Sharing in God’s Patience

Perhaps one of the most difficult teachings of the Church is about herself – that the Church is holy. How can that be? We know her history well enough to know about all kinds of unholiness in the Church. More importantly and most immediately, we know that we ourselves – members of the Church – are beset by sin. Still, in our Creeds we confess that the Church is holy. Today’s parable of the wheat and the tares (Matthew 13:24-43) might shed some light on this doctrine.

The parable describes something that happened often enough in the ancient world that there were specific laws against it. A man would sow tares or cockle in his enemy’s wheat field. That weed would grow along with the wheat and would look exactly like it. If not filtered out, it would be harvested with the wheat, make its way into the bread, and poison the consumers, sometimes fatally.

As our Lord makes clear, the Church – the children of the kingdom – is the good seed that the Father has sown in the world. Thus, the Church is holy. She is no mere human creation but the foundation and household of God, planted by his hand, established as the Body of Christ. The Church is a tree growing upside down, with her roots in heaven and her branches here on earth.

But the Church exists in a fallen world, and the enemy is active. As the parable makes clear, he sows bad seed among the children of the kingdom. There is poison, in effect, even within the Church. The problem is the bad seed looks a lot like the good. So, the householder instructs his servants to wait: Let them grow together until harvest. At that point, he will be able to discern and to judge.

Now a first lesson of the parable is that we shouldn’t be surprised by wickedness and mendacity in the Church. Disappointed, grieved, and angry – yes. But not surprised. The existence of weeds among the wheat has been evident from the earliest years of the Church down to the present day.

The parable is also a lesson about God’s patience. The Church makes her pilgrim way throughout history possessing a real and authentic holiness, but still semper purificanda – always needing to be purified. There is no “golden age” of the Church because there have always been weeds among the wheat. The Father calls us to the highest standard, to holiness itself. But he is patient with us in our striving for it.

More importantly, the parable is an invitation to participate in God’s patience. Many who appear to be weeds will be revealed to be wheat – and vice versa. He is patient with you, who might at times appear to be a weed. He invites you to be patient with your annoying neighbor, who may very well be wheat.

So, as we confess that the Church is holy, we patiently await her final purification, as we “grow up in every way into him who is the head, into Christ.” (Ephesians 4:15) The Church’s life ought to be animated by such patience with one another. Even excommunication, the Church’s severest penalty, is an exercise in patience, as it seeks not an unending separation, but the person’s repentance and return.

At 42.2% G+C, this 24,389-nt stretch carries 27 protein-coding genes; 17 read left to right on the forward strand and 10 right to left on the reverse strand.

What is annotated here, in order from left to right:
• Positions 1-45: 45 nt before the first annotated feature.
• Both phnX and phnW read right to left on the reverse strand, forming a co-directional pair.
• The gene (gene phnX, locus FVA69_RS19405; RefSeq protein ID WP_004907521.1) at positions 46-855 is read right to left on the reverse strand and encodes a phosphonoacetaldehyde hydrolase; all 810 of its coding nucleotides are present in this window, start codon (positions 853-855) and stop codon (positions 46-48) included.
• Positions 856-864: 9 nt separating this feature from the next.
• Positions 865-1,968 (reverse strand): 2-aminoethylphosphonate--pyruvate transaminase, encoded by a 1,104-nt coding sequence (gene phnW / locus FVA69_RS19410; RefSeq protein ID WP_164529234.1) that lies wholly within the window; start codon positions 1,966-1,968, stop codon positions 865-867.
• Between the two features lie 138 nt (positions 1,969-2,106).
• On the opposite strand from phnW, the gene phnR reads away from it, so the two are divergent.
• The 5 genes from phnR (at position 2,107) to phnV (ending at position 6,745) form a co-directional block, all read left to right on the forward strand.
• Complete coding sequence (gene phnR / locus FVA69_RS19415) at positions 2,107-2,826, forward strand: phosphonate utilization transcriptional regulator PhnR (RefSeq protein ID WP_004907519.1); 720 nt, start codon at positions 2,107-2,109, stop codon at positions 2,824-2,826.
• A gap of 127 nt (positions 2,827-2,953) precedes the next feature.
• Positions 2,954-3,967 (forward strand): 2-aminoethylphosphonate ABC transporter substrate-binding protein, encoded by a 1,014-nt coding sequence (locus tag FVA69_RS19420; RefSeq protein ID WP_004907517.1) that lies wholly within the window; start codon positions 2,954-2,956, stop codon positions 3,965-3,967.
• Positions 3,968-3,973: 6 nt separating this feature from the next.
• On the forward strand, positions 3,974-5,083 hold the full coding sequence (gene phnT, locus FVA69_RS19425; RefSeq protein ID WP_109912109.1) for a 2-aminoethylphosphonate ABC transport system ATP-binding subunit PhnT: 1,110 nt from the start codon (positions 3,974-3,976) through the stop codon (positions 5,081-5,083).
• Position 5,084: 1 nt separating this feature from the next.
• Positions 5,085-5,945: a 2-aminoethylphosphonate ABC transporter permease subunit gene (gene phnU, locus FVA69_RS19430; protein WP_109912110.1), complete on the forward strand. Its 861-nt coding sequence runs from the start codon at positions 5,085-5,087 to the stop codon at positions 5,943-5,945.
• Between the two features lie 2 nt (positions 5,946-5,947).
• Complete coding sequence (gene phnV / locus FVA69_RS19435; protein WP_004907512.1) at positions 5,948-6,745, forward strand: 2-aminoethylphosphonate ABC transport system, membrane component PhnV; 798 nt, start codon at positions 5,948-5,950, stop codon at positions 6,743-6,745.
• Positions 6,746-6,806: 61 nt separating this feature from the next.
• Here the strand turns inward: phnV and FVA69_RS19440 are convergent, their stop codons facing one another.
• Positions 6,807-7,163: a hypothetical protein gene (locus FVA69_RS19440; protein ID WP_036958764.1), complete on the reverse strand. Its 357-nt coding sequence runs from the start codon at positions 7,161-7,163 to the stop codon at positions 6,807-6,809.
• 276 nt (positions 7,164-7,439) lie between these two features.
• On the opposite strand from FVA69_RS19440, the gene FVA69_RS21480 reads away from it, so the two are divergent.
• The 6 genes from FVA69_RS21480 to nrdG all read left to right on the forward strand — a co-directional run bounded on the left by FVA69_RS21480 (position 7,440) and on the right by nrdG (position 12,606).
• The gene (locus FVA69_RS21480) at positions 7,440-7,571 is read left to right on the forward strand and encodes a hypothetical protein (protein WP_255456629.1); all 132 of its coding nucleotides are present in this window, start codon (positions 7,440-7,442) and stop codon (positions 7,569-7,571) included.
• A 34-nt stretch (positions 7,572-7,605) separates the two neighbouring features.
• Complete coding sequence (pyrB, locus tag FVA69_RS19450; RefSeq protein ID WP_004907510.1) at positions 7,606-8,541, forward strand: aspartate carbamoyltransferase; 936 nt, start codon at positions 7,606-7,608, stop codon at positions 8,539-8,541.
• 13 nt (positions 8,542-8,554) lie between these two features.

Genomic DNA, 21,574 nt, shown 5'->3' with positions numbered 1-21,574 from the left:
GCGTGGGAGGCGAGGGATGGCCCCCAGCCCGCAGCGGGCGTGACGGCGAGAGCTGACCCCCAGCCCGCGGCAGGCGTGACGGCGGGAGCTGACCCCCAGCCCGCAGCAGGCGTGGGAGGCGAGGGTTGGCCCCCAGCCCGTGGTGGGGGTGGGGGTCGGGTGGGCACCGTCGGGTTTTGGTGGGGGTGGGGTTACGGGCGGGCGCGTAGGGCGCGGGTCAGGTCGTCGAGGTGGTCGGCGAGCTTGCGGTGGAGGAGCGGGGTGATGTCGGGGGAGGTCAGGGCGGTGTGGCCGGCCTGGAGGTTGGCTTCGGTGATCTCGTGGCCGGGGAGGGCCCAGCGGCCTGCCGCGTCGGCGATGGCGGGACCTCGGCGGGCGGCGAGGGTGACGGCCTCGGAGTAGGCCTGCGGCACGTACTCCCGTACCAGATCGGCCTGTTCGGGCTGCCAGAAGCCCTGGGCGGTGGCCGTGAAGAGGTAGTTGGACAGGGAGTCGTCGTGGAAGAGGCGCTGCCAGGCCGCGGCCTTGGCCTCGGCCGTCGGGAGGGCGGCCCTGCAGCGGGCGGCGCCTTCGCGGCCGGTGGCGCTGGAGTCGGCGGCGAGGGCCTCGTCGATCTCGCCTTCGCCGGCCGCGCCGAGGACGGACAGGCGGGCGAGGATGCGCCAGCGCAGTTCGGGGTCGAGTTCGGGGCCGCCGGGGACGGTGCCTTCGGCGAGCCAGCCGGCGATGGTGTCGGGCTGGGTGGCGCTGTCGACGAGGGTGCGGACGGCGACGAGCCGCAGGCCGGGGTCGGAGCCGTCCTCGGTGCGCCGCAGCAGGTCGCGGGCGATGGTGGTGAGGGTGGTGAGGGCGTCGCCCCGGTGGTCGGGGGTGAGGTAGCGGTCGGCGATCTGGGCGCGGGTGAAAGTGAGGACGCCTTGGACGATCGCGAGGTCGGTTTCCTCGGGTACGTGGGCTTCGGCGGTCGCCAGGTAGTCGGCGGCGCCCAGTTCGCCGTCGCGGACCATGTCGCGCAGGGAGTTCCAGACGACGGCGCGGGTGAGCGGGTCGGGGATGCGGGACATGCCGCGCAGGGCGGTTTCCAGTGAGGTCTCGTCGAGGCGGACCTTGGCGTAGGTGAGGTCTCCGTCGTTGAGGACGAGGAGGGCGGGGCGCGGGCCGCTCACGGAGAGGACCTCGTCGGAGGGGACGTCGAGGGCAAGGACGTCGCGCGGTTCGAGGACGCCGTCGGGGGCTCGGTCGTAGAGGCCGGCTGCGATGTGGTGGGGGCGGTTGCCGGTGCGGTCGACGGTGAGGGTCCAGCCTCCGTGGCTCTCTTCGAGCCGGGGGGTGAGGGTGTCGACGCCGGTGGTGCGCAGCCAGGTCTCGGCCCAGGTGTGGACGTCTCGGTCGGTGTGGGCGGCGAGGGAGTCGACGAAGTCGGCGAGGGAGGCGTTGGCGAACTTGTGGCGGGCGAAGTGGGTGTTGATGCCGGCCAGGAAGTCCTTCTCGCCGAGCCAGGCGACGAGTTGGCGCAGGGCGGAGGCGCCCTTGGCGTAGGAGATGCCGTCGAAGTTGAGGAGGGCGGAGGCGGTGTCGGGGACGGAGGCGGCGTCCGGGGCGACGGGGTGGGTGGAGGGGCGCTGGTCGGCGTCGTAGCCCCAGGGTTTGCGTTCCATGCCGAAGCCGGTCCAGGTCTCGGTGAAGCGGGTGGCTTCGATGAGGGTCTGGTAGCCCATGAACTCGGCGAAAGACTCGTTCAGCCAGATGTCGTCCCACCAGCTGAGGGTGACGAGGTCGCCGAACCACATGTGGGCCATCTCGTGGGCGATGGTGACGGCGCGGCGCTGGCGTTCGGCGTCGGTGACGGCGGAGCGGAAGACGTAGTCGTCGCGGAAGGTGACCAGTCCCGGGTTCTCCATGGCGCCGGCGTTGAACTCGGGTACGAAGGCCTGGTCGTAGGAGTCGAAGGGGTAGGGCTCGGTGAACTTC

This brings us to the issue of discipline and punishment in the Church. The parable cannot be read in isolation. Elsewhere our Lord gives clear instructions on how to correct a brother and, if he fails to respond, to “let him be to you as a Gentile and a tax collector.” (Matthew 18:17) Paul had a strong recommendation for dealing with the wayward: “with the power of our Lord Jesus, you are to deliver this man to Satan for the destruction of the flesh, that his spirit may be saved in the day of the Lord Jesus.” (1 Corinthians 5:4-5)

All of which is to say that there is a place for identifying and correcting those who have strayed. But it’s for the shepherds to do, not the sheep. Today’s parable is addressed to the crowds, not the Apostles. The bishops have a right to discipline because they have a duty to do so. Such discipline seeks the good of souls by clarifying teaching and preventing scandal. But when the shepherds don’t discipline, then members of the Church lose patience, take it upon themselves to uproot the cockle and pull up a lot of wheat with it.

Who would you like to get rid of? That question gets to the point of the parable pretty quickly. Be careful, because those you regard as weeds might be among the most fruitful wheat in the kingdom. Are you wheat or a weed? That gets to the point even more quickly. We should be less concerned about whether others are weeds and more concerned about being fruitful wheat ourselves. We are to participate in God’s patience, neither judging someone a bad seed. . .nor presuming that we are good. His grace is at work within each one of us, bidding us to turn to him and be made holy.

Let them grow together until harvest. These words express patience, but not indulgence. God’s patience has an end and is ordered towards our conversion. So even as we draw consolation and hope from his patience, we also strive to be found fruitful on that day of reckoning, the harvest.


*Image: Peasant Burning Weeds by Vincent van Gogh, 1883 [Van Gogh Museum, Amsterdam, Netherlands]. The Van Gogh Museum acquired the painting jointly with the Drents Museum in 2019, and the work will be exhibited alternately at both.

Fr. Paul Scalia is a priest of the Diocese of Arlington, VA, where he serves as Episcopal Vicar for Clergy and Pastor of Saint James in Falls Church. He is the author of That Nothing May Be Lost: Reflections on Catholic Doctrine and Devotion and the editor of Sermons in Times of Crisis: Twelve Homilies to Stir Your Soul.